The Poincaré inequality need not hold in this case. The region where the function is near zero might be too small to force the integral of the gradient to be large enough to control the integral of the function.

For an explicit counterexample, let $$\Omega = \{(x,y) \in \mathbb{R}^2 : 0 < x < 1, 0 < y < x^2\}$$ be the region under the graph of a parabola, and take $p=2$. For $\epsilon > 0$, let $$u_\epsilon(x,y) = \begin{cases} x/\epsilon, & x < \epsilon \\\ 1, & x \ge \epsilon \end{cases}.$$ $0$ is in the essential range of each $u_\epsilon$, but one can easily verify $||\nabla u_\epsilon||_2^2 = \epsilon/3 \to 0$ as $\epsilon \to 0$, whereas $||u_\epsilon||_2^2 \to |\Omega| = 1/3$.

**Edit:** To address Piero's comment, the irregularity of the domain is not the main issue here. For another counterexample, let $\Omega$ be the unit ball in $\mathbb{R}^d$, $d \ge 3$, and take
$$u_\epsilon(x) = \begin{cases} \frac{|x|^2}{\epsilon^2}, & |x| < \epsilon \\\ 1, & |x| \ge \epsilon \end{cases}.$$ Using polar coordinates, one easily computes $||\nabla u_\epsilon||_2^2 \sim \epsilon^{d-2}$ while again $||u_\epsilon||_2^2 \to |\Omega|$.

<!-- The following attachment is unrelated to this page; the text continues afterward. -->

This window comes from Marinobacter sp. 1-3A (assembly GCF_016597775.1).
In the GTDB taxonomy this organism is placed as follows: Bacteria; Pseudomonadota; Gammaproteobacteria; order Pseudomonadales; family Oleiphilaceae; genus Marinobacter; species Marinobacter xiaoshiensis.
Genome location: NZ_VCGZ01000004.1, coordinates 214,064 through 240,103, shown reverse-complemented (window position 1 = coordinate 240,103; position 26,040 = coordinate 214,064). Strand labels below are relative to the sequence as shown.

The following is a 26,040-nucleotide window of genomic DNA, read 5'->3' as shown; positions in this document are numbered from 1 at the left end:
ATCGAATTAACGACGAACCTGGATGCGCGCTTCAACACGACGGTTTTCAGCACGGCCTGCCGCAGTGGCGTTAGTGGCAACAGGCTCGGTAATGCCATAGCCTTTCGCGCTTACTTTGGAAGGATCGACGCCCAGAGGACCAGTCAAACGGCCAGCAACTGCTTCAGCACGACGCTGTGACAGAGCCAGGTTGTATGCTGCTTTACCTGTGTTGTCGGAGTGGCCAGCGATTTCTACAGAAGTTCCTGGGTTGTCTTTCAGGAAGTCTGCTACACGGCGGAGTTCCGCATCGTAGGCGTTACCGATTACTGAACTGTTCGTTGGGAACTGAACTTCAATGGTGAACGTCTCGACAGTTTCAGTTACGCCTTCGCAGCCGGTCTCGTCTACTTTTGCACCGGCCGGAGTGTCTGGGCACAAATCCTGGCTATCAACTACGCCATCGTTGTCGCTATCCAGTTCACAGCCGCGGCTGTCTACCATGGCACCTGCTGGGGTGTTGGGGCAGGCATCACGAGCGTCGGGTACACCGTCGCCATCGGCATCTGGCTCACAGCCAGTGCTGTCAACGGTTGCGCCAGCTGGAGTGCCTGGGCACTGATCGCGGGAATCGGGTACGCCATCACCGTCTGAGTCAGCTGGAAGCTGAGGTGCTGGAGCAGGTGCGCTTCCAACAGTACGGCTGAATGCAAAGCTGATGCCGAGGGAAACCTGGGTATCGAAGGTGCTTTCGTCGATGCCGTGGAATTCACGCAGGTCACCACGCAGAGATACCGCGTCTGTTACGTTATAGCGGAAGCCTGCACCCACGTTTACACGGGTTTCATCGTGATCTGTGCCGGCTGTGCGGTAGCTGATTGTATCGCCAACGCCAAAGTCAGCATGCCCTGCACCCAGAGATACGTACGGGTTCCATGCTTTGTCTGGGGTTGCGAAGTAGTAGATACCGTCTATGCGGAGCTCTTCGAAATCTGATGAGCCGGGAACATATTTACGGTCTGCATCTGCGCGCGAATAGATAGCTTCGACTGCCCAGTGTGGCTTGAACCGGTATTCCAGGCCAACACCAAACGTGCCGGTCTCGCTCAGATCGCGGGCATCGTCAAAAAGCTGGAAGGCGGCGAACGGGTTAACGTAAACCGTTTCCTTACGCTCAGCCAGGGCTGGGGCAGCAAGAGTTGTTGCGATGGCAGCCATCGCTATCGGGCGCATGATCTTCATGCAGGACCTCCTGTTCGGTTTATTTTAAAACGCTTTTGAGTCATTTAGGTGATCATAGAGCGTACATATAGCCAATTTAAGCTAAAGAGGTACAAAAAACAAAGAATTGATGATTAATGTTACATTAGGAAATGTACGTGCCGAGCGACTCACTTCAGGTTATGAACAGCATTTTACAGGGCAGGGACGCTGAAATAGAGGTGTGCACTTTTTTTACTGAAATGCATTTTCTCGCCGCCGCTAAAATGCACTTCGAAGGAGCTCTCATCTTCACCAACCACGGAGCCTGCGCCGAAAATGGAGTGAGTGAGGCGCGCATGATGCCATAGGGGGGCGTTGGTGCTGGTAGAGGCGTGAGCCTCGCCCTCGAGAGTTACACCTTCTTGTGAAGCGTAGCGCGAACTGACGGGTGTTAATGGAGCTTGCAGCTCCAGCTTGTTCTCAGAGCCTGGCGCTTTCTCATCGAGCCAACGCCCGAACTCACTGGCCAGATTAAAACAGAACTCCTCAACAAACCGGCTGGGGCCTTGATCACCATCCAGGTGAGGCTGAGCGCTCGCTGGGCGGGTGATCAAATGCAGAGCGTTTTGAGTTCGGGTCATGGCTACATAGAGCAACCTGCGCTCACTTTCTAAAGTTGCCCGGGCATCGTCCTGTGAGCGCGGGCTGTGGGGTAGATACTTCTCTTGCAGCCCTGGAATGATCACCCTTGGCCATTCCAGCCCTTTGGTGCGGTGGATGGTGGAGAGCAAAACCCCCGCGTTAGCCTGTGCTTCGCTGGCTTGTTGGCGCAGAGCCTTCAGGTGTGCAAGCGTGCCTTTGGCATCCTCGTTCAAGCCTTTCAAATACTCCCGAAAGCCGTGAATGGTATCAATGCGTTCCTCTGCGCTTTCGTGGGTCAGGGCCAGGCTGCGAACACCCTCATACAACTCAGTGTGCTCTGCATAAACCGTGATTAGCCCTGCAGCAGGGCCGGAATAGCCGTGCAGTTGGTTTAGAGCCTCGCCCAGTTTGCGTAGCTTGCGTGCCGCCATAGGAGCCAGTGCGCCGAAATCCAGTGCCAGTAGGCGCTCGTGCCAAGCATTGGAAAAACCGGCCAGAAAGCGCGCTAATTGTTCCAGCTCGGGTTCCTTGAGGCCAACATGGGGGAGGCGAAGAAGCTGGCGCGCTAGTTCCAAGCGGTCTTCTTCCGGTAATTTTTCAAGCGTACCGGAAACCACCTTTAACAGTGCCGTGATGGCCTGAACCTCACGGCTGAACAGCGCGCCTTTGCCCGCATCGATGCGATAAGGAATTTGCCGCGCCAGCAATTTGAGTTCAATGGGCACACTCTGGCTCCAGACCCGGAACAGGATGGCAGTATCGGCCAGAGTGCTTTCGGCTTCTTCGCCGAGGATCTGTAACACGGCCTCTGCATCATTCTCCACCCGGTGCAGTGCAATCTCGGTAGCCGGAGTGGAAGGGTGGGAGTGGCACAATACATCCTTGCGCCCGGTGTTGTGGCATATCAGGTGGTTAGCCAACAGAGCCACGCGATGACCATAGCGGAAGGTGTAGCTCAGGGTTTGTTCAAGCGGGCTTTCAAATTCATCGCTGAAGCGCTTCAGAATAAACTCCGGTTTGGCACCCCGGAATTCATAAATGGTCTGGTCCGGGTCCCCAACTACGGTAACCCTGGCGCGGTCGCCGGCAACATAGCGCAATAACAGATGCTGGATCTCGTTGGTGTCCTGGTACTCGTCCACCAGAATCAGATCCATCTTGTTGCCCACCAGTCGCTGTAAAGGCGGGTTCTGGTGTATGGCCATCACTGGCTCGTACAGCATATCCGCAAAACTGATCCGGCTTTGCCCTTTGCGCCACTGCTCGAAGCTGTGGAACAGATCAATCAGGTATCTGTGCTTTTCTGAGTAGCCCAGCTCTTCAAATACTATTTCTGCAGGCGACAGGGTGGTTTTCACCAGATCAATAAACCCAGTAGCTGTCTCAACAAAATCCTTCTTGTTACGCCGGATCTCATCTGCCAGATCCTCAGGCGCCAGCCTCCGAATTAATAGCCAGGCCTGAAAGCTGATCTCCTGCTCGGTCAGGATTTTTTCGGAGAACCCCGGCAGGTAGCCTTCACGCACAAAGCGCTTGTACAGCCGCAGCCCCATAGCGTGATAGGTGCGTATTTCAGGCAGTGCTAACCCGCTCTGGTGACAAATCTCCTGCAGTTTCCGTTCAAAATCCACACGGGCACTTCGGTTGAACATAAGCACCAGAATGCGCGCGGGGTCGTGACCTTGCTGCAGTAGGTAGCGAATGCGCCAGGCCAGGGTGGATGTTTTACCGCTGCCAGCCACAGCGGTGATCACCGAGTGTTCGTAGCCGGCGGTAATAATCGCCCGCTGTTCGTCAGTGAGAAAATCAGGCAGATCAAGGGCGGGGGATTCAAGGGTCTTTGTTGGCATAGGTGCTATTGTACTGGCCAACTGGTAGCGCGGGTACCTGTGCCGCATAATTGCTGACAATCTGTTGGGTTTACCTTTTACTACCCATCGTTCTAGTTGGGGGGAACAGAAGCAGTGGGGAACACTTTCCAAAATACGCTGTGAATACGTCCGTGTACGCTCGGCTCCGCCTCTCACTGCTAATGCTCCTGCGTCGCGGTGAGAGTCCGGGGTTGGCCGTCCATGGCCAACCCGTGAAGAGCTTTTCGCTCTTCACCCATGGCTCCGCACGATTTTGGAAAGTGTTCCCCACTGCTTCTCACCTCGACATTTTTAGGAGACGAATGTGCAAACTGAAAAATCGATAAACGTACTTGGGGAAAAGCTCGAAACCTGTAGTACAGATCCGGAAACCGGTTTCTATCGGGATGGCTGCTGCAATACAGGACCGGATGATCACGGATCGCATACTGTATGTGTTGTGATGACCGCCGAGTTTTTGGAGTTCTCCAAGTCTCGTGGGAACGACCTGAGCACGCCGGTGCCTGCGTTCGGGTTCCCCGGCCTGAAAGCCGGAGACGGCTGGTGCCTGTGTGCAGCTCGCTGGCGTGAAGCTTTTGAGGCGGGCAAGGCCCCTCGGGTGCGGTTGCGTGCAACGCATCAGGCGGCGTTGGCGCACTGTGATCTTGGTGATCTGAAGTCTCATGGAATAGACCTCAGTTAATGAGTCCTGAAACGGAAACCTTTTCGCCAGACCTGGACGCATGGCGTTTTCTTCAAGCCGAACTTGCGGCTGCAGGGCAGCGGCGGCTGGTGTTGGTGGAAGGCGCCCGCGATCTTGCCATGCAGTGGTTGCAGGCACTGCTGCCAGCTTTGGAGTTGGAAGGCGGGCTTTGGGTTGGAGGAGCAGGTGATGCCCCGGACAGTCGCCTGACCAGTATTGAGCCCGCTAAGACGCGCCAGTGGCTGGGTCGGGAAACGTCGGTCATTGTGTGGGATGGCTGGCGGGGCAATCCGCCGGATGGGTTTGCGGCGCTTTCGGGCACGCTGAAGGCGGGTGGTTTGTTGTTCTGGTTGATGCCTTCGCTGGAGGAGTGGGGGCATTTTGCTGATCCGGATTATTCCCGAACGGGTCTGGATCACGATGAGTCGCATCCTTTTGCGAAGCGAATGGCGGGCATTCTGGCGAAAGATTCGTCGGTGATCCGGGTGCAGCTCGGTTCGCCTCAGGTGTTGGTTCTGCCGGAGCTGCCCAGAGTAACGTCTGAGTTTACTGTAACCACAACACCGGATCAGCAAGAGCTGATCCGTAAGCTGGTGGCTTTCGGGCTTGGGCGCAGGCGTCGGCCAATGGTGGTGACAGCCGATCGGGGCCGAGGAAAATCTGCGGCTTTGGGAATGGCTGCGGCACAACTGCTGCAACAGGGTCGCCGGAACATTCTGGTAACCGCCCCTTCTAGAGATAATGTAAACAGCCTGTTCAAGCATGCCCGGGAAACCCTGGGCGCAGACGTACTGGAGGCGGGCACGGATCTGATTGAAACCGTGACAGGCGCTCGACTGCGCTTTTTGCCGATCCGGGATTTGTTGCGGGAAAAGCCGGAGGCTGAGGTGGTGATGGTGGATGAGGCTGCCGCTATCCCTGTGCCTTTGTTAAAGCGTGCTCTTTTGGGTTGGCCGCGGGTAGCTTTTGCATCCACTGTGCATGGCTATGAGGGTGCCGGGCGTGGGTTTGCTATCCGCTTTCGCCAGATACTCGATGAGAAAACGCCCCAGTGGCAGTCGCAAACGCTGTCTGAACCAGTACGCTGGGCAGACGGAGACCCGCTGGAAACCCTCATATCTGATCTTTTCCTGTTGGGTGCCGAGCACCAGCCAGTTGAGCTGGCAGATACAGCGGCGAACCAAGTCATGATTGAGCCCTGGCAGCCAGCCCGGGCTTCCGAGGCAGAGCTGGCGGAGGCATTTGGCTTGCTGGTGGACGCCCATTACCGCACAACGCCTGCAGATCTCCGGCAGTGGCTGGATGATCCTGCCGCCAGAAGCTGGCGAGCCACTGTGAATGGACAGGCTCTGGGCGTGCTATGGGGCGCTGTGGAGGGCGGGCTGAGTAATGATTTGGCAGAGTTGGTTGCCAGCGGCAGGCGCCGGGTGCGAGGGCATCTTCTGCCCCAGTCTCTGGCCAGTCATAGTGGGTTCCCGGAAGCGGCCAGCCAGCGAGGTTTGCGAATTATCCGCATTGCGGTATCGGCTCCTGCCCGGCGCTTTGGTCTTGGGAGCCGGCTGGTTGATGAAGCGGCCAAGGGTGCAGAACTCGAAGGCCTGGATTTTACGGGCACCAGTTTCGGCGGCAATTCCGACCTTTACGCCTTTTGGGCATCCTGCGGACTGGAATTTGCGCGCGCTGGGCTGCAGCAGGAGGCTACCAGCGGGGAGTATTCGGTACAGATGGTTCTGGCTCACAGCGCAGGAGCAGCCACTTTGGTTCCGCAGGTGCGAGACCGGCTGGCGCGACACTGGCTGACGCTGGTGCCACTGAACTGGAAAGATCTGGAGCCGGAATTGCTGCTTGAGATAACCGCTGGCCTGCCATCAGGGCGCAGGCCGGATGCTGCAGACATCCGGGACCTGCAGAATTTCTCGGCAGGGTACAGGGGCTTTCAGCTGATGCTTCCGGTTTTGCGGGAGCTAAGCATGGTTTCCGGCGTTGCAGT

What's really the problem is that the set where $u$ vanishes has zero capacity. If you can control from below the capacity of the set where $u$ vanishes, then you can get a Poincaré inequality.

Indeed, the following theorem may be what the asker wants: for "reasonable" $\Omega$ (Lipschitz suffices), if $\mathrm{Cap}(\{u = 0\}) \ge \delta$, then $||u||_2^2 \le \frac{C}{\delta} ||\nabla u||_2^2$. The precise statement (for any value of $p$) can be found in section 4.5 of William P. Ziemer's *Weakly Differentiable Functions* (along with the definition of capacity).

Note in particular that $\mathrm{Cap}(E) \ge m(E)$, so it's enough to control the Lebesgue measure. This is your bullet point 3.